In the global governance landscape — including risk, audit, and compliance functions — change is pervasive and continuous, making oversight and management of change critical to an organization's governance model. There is perhaps no better example than the ongoing upheaval, questions, and transformation occurring in the European Union (EU) in regard to data protection regulations. Following the finalization of the General Data Protection Regulation (GDPR), which goes into effect May 25, 2018, legal challenges and a stream of questions began immediately. While these events may seem removed from daily concern for U.S.-based organizations, the GDPR is required to operate in the EU/European Economic Area and can no longer be a casual function for organizations.
The GDPR focuses on personal data and, specifically, the right to privacy — that is any information relating to the data subject, who can be identified, directly or indirectly, by reference to an identification number or to one or more specific factors, such as: name, birth date, gender, address, phone number, resume or talent information, national identifiers, or bank account or credit card numbers. These broad considerations require analysis by compliance and audit professionals to ensure risks are identified and addressed and control points captured.
Both data controllers and data processors have specific obligations under the new regulation. The data controller is the organization that controls access to and processing of personal information; the data controller determines the purposes and means of the processing of personal data. The data processor is the natural or legal person, public authority, agency, or any other body, including service providers, that processes personal data on behalf of the controller.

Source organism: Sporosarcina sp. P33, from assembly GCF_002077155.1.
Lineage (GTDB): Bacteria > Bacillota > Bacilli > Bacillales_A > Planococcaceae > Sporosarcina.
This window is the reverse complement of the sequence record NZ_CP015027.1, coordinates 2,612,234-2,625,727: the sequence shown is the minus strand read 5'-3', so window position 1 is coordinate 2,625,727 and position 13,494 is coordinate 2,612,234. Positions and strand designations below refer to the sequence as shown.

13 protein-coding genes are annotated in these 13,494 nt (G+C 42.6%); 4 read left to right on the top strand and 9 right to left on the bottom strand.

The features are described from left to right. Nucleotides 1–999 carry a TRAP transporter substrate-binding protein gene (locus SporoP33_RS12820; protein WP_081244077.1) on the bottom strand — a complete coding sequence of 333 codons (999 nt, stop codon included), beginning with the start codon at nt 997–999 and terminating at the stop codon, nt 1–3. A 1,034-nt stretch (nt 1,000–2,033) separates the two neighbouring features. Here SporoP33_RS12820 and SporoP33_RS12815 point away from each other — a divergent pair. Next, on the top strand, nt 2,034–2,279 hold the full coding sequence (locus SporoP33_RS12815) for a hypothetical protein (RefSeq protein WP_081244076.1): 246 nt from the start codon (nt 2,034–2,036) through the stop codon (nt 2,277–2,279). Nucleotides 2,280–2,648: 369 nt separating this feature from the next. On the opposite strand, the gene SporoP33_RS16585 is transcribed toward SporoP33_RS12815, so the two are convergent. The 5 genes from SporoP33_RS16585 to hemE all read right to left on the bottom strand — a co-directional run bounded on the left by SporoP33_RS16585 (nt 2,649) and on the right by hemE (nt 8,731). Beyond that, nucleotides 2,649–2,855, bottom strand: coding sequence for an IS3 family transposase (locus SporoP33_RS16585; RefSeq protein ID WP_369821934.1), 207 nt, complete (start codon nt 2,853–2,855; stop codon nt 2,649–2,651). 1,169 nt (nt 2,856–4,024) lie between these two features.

While core elements of the regulation are based on prior requirements such as fairness, transparency, purpose limitation, data minimization, quality, security, and confidentiality, the new regulation introduces the accountability principle, providing a direct requirement for oversight and governance of the privacy program.
The changes incorporated into the new regulations require focus, analysis, investment, and incorporation of privacy governance into an organization's governance model, including the audit universe and plan. Review and assessment of these structures should be part of the ongoing audit plan.
Extraterritoriality Effect The GDPR regulations were designed to extend beyond the EU and do not exclude organizations based on size or corporate jurisdiction. Even businesses without a geographical presence in the EU may fall under the scope of the regulation. This can be triggered simply by providing goods or services to EU citizens or by allowing individuals to create user online accounts or profiles that can then be tracked and monitored. EU-based organizations must comply with the regulation based on their jurisdiction. Internal audit should coordinate with compliance and privacy professionals to ensure the new requirements are understood and assessed.
Data Mapping and Privacy Impact Assessments Under-standing the scope and associated obligations is critical in establishing any governance program. The GDPR considers the activities of data mapping — identification and classification of information assets — and a privacy impact assessment. The results of these activities will guide the remaining program structure and assessment activities. Auditors should coordinate with the compliance or privacy team to ensure these key scoping steps are completed. They provide the foundation for the privacy program assessment as well as key inputs into overall audit universe and risk assessment activities, and thus should be incorporated into audit planning and testing programs.